To decide how best to use greenhouse pots and planters to grow in, it is important to know the advantages of growing in each of them.
Both pots and planters play their role in your greenhouse, and they combine to help you give your plants a good start and a place to grow to maturity.
Plants need warmth, light, and moisture to grow. Greenhouses are an excellent place for this to happen as it stabilizes the environment and protects the plants.
Here are some ways that both pots and planters are essential to your greenhouse.
Growing In Greenhouse Pots
Plants Grown in Pots Are Mobile
When growing in pots in your greenhouse, pots are an advantage as you have the flexibility to move the pots around.
In essence, the plant in the pot is mobile. As a gardener, you would be able to move the plant quickly if you saw it was not doing well where it was located in the greenhouse.
It is a simple solution to pick up the pot and move it to where it will thrive.
Start Your Seedlings in Pots
Starting your vegetables from seeds is less expensive than purchasing plants already started.
You generally get a more productive harvest when you start your plants from seeds. Don't use old seeds, but get fresh, high-quality seeds from a trusted source.
Old seeds will have a lower germination rate. You will want to expend time and energy on seeds that will germinate, not ones that might not come up at all.
Biodegradable Growing Pots
There is one way that you can combine the advantages of both greenhouse pots and planters, and that is by using biodegradable pots.
Made from peat and other natural materials, the pots come in varying sizes. Biodegradable pots are especially suitable for plants that do not like to have their roots disturbed.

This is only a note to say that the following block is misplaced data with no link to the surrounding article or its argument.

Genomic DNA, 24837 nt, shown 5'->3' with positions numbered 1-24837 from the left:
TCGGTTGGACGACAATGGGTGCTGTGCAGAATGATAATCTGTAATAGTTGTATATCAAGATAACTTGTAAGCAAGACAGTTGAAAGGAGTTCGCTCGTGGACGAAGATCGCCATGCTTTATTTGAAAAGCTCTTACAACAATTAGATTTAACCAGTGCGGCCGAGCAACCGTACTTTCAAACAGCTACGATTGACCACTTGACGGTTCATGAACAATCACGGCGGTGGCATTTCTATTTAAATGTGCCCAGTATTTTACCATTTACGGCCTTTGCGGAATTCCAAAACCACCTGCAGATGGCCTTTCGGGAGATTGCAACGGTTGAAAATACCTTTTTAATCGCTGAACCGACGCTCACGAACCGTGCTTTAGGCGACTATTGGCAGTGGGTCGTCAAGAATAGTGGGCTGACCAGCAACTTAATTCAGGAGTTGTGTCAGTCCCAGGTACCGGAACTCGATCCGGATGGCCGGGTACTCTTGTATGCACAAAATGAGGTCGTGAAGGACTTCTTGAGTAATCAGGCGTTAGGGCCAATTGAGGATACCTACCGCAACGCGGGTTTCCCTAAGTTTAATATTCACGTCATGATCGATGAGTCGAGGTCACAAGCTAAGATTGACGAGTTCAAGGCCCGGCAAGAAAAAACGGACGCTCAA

Melons, squash, and cucumbers are some of those plants. When you start seedlings in these biodegradable pots, you can then plant pot and all into a planter when the time comes.
There is no need to disturb their root system, which is a bonus for the plant itself.
Grow Bags Are an Option
Grow bags are another choice you have when growing seedlings in a greenhouse.
When you use plastic pots (as opposed to biodegradable), your plants' roots tend to grow in circles and entangle. This is called pot bound.
It happens when the roots reach the edge of the pot, and in their search for water and nutrients, they begin to encircle the pot.
Roots become constricted and take in fewer nutrients, which is detrimental to the seedling.
When you use a grow bag, as the seedling roots come into contact with the edges of the fabric grow bag, the roots sense the drier soil exposed to the air.
At this point, the plant becomes "air pruned" and will stop their growth, preventing the overgrowth of roots and eliminating girdling roots.
Instead, you will get a more fibrous root system that allows the plant to take in more nutrients and water.
Using Planters in a Greenhouse
Many gardeners use planters in their greenhouses. They are usually a reasonably substantial planter made of wood.
You can have an individual planter or a planter that runs the length of your greenhouse. If built with pressure-treated lumber, they will last a very long time.